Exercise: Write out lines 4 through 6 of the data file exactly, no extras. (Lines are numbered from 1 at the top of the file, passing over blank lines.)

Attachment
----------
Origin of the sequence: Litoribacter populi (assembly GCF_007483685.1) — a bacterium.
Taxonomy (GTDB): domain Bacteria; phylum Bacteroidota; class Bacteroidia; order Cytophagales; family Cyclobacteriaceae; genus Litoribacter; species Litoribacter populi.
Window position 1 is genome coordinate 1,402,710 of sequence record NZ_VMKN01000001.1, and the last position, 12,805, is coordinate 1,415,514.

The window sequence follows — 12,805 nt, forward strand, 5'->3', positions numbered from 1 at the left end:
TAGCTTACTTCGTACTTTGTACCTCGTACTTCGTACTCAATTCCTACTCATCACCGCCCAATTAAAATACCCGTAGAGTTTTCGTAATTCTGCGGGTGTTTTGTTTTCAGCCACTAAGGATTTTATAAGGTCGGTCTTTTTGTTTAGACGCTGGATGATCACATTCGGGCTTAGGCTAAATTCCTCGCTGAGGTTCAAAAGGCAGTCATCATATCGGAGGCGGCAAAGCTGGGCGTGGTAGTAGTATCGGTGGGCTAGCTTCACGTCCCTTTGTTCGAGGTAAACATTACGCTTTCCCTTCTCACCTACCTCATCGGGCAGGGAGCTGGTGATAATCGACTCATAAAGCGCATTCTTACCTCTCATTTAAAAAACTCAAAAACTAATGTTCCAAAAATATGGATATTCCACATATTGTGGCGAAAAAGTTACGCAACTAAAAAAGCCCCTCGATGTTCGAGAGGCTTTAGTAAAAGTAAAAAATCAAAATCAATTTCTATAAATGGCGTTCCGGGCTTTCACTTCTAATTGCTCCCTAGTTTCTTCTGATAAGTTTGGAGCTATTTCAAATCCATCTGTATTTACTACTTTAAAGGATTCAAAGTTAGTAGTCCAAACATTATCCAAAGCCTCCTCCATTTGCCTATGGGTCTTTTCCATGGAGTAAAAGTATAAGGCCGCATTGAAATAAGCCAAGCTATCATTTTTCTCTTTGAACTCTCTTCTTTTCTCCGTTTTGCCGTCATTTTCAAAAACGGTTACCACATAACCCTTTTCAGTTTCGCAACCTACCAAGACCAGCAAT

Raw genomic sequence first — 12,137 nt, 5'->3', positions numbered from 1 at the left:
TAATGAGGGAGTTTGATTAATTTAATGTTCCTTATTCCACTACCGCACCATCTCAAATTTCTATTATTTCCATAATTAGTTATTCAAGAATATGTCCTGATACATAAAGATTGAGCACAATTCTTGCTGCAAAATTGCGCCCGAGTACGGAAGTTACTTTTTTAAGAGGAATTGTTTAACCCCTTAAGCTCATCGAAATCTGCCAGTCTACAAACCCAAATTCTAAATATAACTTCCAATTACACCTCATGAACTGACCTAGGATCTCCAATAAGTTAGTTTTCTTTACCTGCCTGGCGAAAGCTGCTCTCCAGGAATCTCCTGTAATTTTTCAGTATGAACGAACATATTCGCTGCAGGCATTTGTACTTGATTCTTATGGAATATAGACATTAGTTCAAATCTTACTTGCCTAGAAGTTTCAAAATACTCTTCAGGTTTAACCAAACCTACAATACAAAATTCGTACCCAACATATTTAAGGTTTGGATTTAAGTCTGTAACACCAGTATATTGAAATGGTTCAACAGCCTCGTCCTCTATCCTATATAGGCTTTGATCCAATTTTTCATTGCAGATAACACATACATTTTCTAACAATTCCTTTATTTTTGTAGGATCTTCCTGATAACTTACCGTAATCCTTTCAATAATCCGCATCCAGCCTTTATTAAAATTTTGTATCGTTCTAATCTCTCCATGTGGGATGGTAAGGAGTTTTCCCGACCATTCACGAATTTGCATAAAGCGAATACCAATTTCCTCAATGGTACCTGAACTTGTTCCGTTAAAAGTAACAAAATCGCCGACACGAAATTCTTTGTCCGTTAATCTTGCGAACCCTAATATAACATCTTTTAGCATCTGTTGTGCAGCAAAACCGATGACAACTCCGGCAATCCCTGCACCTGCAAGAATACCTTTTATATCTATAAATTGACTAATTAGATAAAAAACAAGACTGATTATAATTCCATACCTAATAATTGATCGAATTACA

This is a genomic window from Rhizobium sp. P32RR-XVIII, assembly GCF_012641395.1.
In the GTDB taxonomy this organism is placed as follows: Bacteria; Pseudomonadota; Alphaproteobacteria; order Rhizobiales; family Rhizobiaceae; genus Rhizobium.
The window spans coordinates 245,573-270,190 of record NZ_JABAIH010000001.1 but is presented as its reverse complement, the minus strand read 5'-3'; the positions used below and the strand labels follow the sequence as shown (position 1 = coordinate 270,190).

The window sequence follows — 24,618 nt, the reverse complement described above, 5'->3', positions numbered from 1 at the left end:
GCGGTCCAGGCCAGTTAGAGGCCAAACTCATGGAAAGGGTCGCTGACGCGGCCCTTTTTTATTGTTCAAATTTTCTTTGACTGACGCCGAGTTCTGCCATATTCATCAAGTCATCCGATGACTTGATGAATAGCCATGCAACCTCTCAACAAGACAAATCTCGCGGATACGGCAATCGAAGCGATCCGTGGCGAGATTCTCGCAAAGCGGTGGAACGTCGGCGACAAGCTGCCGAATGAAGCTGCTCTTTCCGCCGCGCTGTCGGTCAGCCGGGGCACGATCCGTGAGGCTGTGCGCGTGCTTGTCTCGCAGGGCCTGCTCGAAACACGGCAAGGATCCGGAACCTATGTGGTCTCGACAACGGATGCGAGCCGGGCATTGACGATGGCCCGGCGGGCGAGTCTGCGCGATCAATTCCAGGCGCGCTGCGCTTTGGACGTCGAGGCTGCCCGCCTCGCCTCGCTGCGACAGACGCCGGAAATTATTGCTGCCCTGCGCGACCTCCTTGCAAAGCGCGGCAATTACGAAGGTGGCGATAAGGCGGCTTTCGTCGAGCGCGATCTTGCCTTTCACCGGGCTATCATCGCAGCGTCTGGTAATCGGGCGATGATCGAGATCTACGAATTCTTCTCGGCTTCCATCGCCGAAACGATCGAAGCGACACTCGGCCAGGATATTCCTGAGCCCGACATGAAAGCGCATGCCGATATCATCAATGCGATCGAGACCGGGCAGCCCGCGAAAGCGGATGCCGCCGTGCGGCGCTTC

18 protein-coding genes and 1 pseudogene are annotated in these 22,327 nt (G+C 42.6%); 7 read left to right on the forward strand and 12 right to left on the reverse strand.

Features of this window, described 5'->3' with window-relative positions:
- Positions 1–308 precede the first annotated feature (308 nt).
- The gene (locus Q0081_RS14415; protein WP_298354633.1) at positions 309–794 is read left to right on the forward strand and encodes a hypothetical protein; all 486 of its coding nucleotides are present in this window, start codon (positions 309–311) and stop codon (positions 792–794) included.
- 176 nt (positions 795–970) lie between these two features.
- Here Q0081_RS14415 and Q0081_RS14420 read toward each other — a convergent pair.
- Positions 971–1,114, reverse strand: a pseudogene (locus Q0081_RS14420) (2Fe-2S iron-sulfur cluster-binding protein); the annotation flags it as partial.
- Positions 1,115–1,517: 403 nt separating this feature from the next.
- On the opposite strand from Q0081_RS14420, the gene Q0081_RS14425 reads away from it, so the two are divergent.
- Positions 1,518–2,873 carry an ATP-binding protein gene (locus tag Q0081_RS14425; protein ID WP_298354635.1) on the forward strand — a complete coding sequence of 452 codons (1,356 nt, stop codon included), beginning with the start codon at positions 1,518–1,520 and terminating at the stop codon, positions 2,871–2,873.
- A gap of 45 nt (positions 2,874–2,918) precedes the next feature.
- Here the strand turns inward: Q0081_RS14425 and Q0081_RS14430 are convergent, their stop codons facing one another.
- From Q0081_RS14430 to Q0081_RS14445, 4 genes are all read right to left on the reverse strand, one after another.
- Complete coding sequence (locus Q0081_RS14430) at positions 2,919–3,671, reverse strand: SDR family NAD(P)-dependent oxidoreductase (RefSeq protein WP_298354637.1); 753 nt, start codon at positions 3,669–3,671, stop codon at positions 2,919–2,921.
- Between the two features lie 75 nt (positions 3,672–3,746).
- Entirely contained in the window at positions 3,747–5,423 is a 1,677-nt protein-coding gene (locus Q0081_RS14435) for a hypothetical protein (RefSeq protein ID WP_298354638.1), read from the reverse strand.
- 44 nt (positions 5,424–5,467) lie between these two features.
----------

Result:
The window sequence follows — 12,805 nt, forward strand, 5'->3', positions numbered from 1 at the left end:
TAGCTTACTTCGTACTTTGTACCTCGTACTTCGTACTCAATTCCTACTCATCACCGCCCAATTAAAATACCCGTAGAGTTTTCGTAATTCTGCGGGTGTTTTGTTTTCAGCCACTAAGGATTTTATAAGGTCGGTCTTTTTGTTTAGACGCTGGATGATCACATTCGGGCTTAGGCTAAATTCCTCGCTGAGGTTCAAAAGGCAGTCATCATATCGGAGGCGGCAAAGCTGGGCGTGGTAGTAGTATCGGTGGGCTAGCTTCACGTCCCTTTGTTCGAGGTAAACATTACGCTTTCCCTTCTCACCTACCTCATCGGGCAGGGAGCTGGTGATAATCGACTCATAAAGCGCATTCTTACCTCTCATTTAAAAAACTCAAAAACTAATGTTCCAAAAATATGGATATTCCACATATTGTGGCGAAAAAGTTACGCAACTAAAAAAGCCCCTCGATGTTCGAGAGGCTTTAGTAAAAGTAAAAAATCAAAATCAATTTCTATAAATGGCGTTCCGGGCTTTCACTTCTAATTGCTCCCTAGTTTCTTCTGATAAGTTTGGAGCTATTTCAAATCCATCTGTATTTACTACTTTAAAGGATTCAAAGTTAGTAGTCCAAACATTATCCAAAGCCTCCTCCATTTGCCTATGGGTCTTTTCCATGGAGTAAAAGTATAAGGCCGCATTGAAATAAGCCAAGCTATCATTTTTCTCTTTGAACTCTCTTCTTTTCTCCGTTTTGCCGTCATTTTCAAAAACGGTTACCACATAACCCTTTTCAGTTTCGCAACCTACCAAGACCAGCAAT

Raw genomic sequence first — 12,137 nt, 5'->3', positions numbered from 1 at the left: